Thursday, April 03, 2008

No Child Left Inside

If you are a member of a bird club, have you noticed the utter lack of new, young members joining up in the past decade or so? My bird club certainly has. We are as gray as a winter sky. There simply isn't a crop of young nature enthusiasts coming up, interested in belonging to a club of like-minded souls.


Because kids today have a million other things vying for their attention and a red-spotted newt or an American redstart has a hard time competing with the latest Wii game or a TV loaded with 300 channels.

To promote The Young Birder's Guide, I've been giving my "No Child Left Inside" presentation, and I'll be giving it more in the coming months. In the talk I discuss how many of today's youngsters are suffering from a "nature deficit disorder" because they spend all of their time inside, on the computer, watching TV, talking on the phone, or playing video games. The only outside time they get is during recess at school or during organized sports activities. That's hardly a connection with the natural world.

Richard Louv, in his best-selling, fascinating book Last Child in the Woods, was one of the first to identify this unsettling trend of kids growing up with no connection to the natural world. If this trend continues unabated, we as a society may face some unfortunate consequences in the future. Studies have shown that children with little or no exposure to nature can develop both emotional and physical problems. Indoor-only childhood time can result in troubled kids.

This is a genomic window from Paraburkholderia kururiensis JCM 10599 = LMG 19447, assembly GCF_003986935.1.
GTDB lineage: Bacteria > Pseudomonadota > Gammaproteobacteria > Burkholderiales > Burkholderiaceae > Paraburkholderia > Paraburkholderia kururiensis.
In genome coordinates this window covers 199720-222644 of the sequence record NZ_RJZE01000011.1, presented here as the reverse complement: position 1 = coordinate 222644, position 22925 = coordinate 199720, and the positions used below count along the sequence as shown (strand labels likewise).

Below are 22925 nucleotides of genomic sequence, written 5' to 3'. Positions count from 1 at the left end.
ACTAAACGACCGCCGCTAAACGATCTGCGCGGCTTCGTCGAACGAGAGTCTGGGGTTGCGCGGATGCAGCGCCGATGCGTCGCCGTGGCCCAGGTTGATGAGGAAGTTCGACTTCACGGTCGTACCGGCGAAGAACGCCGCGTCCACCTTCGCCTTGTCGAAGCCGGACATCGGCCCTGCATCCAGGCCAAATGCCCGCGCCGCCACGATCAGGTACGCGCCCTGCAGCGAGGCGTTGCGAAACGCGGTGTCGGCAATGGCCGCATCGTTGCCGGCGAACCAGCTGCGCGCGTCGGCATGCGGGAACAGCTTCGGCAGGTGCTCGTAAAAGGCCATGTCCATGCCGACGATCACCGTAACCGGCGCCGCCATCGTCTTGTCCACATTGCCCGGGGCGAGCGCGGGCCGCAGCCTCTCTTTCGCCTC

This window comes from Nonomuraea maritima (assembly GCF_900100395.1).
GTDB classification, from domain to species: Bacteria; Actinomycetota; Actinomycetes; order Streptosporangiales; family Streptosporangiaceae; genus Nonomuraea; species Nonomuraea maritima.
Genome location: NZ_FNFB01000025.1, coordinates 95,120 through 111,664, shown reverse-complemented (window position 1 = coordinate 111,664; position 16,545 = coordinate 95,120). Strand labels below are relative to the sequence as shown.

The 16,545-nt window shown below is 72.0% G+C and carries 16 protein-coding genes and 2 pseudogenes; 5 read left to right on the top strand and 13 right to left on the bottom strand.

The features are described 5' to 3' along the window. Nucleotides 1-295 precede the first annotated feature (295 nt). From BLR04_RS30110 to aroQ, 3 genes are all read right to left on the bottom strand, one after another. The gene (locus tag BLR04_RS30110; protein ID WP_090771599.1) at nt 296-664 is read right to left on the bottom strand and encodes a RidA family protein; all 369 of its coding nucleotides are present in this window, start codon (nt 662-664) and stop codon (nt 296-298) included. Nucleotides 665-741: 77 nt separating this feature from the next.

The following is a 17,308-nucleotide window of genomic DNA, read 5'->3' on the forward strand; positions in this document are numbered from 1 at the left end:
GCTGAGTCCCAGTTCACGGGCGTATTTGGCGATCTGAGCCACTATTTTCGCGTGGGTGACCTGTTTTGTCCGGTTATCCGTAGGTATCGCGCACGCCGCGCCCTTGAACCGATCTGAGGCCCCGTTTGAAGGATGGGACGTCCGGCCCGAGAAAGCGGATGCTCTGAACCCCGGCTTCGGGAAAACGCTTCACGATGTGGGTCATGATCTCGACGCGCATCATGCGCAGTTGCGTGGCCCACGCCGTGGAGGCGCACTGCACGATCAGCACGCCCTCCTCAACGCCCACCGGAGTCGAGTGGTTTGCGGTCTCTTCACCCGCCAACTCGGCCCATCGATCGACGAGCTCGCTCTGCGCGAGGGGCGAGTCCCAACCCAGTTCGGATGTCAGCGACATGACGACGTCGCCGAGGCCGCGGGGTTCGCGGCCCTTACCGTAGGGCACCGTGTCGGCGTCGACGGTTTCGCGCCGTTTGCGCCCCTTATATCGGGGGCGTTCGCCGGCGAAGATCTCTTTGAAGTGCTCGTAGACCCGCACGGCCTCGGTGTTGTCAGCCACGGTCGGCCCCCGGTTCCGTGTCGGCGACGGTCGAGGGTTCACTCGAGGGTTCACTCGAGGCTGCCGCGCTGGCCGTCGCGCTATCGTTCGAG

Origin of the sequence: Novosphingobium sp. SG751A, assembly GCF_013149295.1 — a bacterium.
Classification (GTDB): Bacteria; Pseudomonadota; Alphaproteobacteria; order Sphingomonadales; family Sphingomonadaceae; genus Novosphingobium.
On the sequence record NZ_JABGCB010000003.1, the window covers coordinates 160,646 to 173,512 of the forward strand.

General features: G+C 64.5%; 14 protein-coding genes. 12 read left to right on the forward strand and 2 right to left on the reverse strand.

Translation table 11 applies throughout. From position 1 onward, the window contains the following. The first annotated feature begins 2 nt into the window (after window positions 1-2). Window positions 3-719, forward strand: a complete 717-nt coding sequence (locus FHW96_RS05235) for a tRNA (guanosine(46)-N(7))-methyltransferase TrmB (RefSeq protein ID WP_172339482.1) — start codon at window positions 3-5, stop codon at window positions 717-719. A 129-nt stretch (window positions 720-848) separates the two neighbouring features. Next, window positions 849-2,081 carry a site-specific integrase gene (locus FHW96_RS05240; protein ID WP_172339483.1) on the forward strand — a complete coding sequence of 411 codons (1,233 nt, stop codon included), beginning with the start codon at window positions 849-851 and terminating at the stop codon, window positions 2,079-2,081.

Furthermore, if today's young people don't know and love nature, whom can we rely upon to be interested in the protection of the natural world in the future? To know something is to value it. And if you value it, you are more likely to want to protect it.

I could go on talking preachily about this topic for an hour. Other adults and organizations are getting involved, too, which is reason for hope. The Boy Scouts of America has redone its bird watching merit badge. The American Birding Association and Leica Sport Optics continue to sponsor youth birding team called the Tropicbirds. Here in Ohio, the Black Swamp Bird Observatory operates the highly effective Ohio Young Birders Club.

I am no evangelist, but I DO feel strongly about giving kids an easy entry to discover the world of birds if they want to. I'm trying to do what I can by giving my talk on this subject as often as possible.

Two upcoming dates where I'll be giving the "No Child Left Inside" presentation, in case you're interested, are Saturday April 12 at Lake Erie Wing Watch in Huron, Ohio, and Sunday, April 13 at the Harvard Museum of Natural History in Cambridge, Massachusetts.

If you can come, please do, and bring a young birder with you!

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